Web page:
5. Get a pre-paid internet subscription on your smartphone that will allow you to use software like WhatsApp, Skype or Viber so you can call or message folks back home for free anytime, or when you are feeling homesick.

4. Try not to eat out frequently, but when you do, don’t be embarrassed to have your leftover food packed so you can eat it at home later.

3. If you can’t wait to do your shopping during sale season, shop at outlet stores instead (ask the store staff for the location). A more popular destination is the Outlet Mall, which houses all the outlet stores in one mall.

2. Don’t use a credit card, unless you can pay what you owe in full before interest accrues at the end of the month. But remember: It is always better to spend only what you have.

1. Save a portion of your salary. Always. The money you save now is not just for your retirement, but it can also be a much-needed fund for emergencies.” byline=”Barney Almazar” credits=”EXPAT MEDIA”]

Legally speaking: Dubai couple who paid full year’s rent to fake landlord faces eviction

A Dubai-based couple reached out with a question on facing eviction after paying a full year’s rent to a fake landlord. Legal expert Barney Almazar of Gulf Law explains the legalities.

Reader asks: My husband and I are renting a room in a villa in Dubai. We signed a contract for one year with a Russian man who represented himself as the landlord. We paid the rental in full since he offered a big discount for advance payment. Four days after we received the lease contract, an Emirati arrived at the villa claiming that he is the real owner.

It turns out, the Russian man was just leasing the villa from the Emirati owner. There is a condition in their lease contract that only one family should occupy the villa. When the Emirati owner found out that our landlord has placed partitions in the villa, he immediately filed a complaint against the Russian. We are now being asked to vacate the villa. Can the Emirati owner terminate the lease contract and evict us even if we paid the one year rent to our Russian landlord?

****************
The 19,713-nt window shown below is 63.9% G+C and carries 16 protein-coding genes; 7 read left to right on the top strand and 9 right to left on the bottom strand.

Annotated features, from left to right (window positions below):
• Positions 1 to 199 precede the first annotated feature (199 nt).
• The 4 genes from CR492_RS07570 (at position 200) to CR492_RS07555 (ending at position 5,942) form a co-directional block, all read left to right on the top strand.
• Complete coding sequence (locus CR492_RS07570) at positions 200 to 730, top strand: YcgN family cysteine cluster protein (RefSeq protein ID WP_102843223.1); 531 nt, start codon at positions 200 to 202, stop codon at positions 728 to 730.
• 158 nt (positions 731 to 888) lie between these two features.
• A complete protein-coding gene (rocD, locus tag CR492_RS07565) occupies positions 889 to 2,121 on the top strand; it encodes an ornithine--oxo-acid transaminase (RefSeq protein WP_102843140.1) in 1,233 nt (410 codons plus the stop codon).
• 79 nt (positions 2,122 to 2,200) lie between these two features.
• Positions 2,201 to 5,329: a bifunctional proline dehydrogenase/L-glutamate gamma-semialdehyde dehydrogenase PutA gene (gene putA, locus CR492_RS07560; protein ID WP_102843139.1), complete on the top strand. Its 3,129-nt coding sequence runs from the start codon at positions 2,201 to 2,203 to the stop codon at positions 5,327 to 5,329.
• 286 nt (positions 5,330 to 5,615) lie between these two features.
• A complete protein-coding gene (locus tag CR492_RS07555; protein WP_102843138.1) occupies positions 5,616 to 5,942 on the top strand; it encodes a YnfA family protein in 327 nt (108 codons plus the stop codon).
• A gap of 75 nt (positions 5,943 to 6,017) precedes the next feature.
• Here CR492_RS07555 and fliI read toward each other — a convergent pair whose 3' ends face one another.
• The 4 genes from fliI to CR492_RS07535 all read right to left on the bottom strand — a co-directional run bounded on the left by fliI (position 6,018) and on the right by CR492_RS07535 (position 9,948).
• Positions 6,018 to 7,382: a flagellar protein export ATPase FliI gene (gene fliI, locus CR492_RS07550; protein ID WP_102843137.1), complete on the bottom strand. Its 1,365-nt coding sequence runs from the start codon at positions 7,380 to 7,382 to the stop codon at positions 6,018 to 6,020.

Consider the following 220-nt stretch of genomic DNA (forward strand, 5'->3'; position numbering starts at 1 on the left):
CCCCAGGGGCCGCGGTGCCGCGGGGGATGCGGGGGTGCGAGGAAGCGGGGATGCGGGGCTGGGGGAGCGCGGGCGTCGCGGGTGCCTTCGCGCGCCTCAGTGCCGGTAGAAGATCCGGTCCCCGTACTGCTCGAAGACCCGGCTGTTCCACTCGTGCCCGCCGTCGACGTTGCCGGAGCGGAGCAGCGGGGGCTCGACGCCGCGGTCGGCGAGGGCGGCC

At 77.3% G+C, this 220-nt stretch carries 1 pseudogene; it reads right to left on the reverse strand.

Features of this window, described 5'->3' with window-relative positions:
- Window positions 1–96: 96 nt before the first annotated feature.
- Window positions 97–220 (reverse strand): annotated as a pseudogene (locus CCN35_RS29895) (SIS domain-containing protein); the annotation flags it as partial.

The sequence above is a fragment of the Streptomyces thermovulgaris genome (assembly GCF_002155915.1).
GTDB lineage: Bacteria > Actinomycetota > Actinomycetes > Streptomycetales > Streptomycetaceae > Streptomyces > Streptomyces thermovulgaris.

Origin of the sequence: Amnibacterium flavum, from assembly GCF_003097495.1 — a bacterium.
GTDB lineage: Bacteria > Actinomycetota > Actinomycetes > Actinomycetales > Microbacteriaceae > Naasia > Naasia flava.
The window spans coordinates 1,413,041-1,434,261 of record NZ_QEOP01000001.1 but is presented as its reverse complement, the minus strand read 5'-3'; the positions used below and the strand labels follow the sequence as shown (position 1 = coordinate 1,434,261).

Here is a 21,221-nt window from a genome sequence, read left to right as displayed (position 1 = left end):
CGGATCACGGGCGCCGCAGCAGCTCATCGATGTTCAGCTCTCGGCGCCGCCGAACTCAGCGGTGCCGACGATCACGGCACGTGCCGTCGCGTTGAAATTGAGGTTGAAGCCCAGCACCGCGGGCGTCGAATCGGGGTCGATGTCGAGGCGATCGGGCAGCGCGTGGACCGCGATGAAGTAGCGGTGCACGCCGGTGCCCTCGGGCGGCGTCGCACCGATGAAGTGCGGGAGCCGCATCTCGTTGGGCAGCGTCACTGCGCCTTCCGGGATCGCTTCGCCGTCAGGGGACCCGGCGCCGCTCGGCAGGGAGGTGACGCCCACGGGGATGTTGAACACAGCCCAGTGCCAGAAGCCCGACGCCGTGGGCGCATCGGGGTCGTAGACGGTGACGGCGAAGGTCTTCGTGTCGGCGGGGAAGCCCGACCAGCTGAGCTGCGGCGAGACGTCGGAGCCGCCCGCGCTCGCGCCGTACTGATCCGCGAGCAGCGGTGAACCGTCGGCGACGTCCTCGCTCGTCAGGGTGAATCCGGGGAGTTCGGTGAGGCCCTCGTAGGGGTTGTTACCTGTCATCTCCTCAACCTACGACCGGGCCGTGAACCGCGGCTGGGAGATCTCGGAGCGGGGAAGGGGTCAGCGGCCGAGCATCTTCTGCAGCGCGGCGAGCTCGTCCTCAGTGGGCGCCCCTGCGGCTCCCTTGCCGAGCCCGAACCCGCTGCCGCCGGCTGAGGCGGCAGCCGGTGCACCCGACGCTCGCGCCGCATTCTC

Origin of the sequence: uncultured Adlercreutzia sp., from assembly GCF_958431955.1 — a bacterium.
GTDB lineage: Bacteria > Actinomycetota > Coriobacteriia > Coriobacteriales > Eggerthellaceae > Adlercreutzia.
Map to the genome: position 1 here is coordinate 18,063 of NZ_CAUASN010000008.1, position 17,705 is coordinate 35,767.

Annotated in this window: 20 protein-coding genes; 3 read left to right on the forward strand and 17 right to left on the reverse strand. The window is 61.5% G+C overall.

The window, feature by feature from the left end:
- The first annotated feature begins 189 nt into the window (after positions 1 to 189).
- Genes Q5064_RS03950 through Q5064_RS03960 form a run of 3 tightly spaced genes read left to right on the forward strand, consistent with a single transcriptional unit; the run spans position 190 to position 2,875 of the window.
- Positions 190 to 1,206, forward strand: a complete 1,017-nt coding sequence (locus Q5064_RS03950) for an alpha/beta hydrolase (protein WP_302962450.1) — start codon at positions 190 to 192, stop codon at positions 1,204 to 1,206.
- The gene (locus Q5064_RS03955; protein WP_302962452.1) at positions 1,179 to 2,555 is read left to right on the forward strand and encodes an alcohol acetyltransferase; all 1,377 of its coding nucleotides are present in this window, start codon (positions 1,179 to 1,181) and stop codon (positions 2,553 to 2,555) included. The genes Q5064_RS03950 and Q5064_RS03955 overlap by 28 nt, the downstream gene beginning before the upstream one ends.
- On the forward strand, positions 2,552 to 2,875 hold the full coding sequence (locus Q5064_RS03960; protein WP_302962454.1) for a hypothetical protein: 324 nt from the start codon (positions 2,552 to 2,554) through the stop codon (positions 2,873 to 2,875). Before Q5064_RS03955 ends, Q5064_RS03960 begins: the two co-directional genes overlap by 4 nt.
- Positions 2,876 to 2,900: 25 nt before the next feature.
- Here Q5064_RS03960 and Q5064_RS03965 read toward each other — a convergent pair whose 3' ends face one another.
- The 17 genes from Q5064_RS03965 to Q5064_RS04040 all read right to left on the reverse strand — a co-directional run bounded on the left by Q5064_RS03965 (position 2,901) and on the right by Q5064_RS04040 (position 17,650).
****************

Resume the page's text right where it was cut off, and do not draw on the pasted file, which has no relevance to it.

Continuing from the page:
Atty. Barney answers: Yes, as owner and landlord of the villa, the Emirati can terminate the lease contract and subsequently have the Russian tenant and his sub-lessees evicted from the villa as the lease contract between the owner and the tenant prohibits subletting.

Under the Real Estate Regulatory Authority rules, the landlord or lessor may demand eviction of the tenant or lessee prior to expiry of tenancy period if the tenant subleases the premises, or any part thereof, without the lessor’s written approval. In such cases, the lessor can request the eviction of both lessee and sub-lessee.

In your case, it is clear that the original lessee subleased the villa without the lessor’s consent. As such, the lessor is allowed under the law to evict both the lessee and you, being his sub-lessee. You should file a collection case against your Russian landlord for the refund of your unused rent and payment of damages.

Atty. Barney Almazar is a director at Gulf Law in the UAE, Philippines, UK and Portugal. He is a member of the Philippine Bar and holds a UAE legal consultancy license. He is listed by Thomsom Reuters as one of the Super 50 lawyers in the Middle East and North Africa. Asian Legal Business has ranked him as top lawyer in the Philippines, Southeast Asia and Middle East. barney@gulflaw.info, +971558650248